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Ask a group of trappers how many coyotes they caught last year.  Your odds of getting a straight answer aren’t very good.  Not because trappers are dishonest, no that is not what I am implying.  It really depends on the crowd.  If you are in a group of braggarts, young-bucks, and blow-hards, the number will get bigger as you query around the room.  Some guys, however, will shuffle their feet and walk away, or avoid the question altogether.

It’s Not Just Coyotes, Either

This behavior is common among water trappers too.  Beaver guys, mink guys, coon guys and muskrat guys can be this way too.  Fox guys, nutria guys, and fisher guys.  Heck, I even heard a group of guys at an FTA convention bragging on the number of skunks they caught.

Why I Don’t Like To Talk Numbers

If you have been around this game long enough, you have heard such talk as well.  It is human nature to measure our success by the accomplishments of others.  How else would we compare it, right?  Well I am here to tell you that if you want to measure your abilities as a trapper by comparing yourself to others, then you are in for a ride full of heartache and discouragement.

fur board

My fur board about December one year. A far cry from the Clint Locklear’s and Mark June’s of the world, yet I was up from the year before, so it was a success!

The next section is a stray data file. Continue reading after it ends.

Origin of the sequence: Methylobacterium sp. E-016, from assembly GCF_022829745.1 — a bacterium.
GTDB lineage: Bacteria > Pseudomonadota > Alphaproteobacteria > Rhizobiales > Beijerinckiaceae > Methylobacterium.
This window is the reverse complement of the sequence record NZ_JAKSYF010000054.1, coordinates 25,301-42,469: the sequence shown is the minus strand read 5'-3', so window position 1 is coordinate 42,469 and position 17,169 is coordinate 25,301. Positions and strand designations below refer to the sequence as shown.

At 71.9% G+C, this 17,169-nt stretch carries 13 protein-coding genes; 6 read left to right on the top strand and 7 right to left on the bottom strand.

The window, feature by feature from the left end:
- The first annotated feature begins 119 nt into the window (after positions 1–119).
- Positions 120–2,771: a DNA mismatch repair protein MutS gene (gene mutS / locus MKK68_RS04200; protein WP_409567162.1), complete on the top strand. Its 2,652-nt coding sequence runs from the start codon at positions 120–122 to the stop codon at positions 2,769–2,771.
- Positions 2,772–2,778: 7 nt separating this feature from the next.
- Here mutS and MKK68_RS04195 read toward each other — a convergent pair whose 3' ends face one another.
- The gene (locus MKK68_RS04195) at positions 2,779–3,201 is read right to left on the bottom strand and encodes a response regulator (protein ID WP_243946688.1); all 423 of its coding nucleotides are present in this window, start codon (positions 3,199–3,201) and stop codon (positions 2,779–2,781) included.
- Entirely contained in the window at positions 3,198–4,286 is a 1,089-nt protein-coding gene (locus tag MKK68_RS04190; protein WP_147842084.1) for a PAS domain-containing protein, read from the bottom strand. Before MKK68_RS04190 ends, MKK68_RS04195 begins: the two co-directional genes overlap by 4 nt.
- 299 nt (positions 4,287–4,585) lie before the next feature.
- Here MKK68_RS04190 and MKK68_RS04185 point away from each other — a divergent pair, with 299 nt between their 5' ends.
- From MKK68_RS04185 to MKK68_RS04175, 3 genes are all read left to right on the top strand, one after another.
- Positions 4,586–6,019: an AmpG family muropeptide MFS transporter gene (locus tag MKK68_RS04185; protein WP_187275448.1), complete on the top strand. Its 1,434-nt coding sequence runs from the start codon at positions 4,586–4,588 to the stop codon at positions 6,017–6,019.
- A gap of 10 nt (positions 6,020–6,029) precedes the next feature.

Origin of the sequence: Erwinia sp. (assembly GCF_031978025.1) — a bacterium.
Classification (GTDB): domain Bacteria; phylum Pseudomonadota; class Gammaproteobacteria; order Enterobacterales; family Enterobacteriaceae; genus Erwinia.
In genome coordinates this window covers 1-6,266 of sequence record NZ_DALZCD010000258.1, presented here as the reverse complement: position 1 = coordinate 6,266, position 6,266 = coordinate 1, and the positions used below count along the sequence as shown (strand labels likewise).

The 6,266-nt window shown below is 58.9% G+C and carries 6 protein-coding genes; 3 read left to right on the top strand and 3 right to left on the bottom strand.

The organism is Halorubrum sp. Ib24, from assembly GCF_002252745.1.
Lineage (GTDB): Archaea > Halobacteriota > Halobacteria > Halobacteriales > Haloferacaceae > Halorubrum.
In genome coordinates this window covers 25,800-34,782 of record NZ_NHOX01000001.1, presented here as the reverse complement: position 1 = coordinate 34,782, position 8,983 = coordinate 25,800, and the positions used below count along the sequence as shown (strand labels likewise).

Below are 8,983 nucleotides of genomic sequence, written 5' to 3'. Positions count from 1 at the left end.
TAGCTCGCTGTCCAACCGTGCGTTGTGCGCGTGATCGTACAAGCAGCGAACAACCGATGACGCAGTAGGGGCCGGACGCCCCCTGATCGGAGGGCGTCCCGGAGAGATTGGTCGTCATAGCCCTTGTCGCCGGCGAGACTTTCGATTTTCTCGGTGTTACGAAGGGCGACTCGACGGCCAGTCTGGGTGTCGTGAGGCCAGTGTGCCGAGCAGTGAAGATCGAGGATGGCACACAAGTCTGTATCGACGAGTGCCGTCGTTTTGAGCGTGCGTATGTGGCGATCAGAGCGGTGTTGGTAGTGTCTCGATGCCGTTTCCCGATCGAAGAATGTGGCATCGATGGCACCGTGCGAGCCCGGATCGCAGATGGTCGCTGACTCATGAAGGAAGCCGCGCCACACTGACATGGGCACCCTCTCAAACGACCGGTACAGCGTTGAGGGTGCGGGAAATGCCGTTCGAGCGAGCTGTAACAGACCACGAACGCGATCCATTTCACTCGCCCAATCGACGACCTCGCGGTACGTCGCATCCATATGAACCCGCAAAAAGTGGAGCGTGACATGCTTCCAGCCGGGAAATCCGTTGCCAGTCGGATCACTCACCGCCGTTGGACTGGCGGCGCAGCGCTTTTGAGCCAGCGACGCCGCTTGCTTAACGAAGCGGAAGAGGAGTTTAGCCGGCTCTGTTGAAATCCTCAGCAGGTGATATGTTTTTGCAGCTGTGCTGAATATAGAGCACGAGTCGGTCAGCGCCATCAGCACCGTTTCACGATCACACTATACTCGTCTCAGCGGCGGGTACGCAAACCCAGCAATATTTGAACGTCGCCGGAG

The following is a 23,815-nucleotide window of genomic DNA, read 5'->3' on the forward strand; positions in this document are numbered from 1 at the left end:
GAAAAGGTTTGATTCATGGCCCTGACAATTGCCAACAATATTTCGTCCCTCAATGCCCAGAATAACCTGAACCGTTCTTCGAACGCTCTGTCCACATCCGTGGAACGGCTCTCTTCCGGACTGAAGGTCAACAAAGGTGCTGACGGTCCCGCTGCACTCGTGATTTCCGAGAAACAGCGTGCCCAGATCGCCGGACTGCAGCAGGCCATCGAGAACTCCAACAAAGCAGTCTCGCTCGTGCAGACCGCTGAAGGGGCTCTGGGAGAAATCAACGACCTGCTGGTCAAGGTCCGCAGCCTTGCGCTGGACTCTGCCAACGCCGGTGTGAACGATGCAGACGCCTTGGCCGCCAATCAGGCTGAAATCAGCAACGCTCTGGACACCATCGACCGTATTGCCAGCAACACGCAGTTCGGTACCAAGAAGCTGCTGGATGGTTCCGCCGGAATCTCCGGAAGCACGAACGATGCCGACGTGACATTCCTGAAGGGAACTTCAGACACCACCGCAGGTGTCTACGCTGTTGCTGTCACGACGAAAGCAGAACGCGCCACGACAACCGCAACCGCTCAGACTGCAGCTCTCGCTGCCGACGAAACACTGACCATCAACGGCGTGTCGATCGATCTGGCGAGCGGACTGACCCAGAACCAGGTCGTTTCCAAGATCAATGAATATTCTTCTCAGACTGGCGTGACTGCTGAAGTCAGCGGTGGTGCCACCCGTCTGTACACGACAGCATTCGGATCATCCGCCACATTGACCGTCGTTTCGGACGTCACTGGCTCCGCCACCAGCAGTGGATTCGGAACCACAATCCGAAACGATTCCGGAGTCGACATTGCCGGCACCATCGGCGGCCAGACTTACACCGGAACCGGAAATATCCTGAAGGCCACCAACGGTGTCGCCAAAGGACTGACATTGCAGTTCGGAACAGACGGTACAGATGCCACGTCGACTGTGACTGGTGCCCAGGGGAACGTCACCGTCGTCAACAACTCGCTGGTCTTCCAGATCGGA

Let me explain…Take a look at Lesel Reuwsaat, professional fur trapper and lure maker.  He is one of the hardest working guys in the industry.  Then look at guys like me (and you too, probably), guys that have full time jobs and lots of obligations other than trapping.  It’s not realistic to draw a comparison here.  We may get 20 coyotes a year, and he may get 500.

Now this is one extreme to the other, since I am basically a hobby trapper and Lee is a seasoned pro.  Let’s put this in a little better perspective.  A buddy of mine is a farmer and his busy season is typically in the spring and summer.  Once his crops are out of the field (typically before Thanksgiving) He has lots of time to trap through the winter.  He piles up way more fur than me, but does that mean that I should compare my numbers to his?  It would be an unrealistic comparison, one that I probably could never meet.

It’s All Relative

Don’t talk numbers and don’t compare yourself to others.  It is really trying to compare apples and oranges.  The species and locations are the same, but the time and resources are vastly different, ruining the comparison.

Keep your own personal records.  Comparing your numbers from year to year is the only way to truly measure your personal success.

So next time someone asks how you did this year, talk percentages.  “I was up 10% in coons” or some such answer.  It’s really the only way to make sense of it all.

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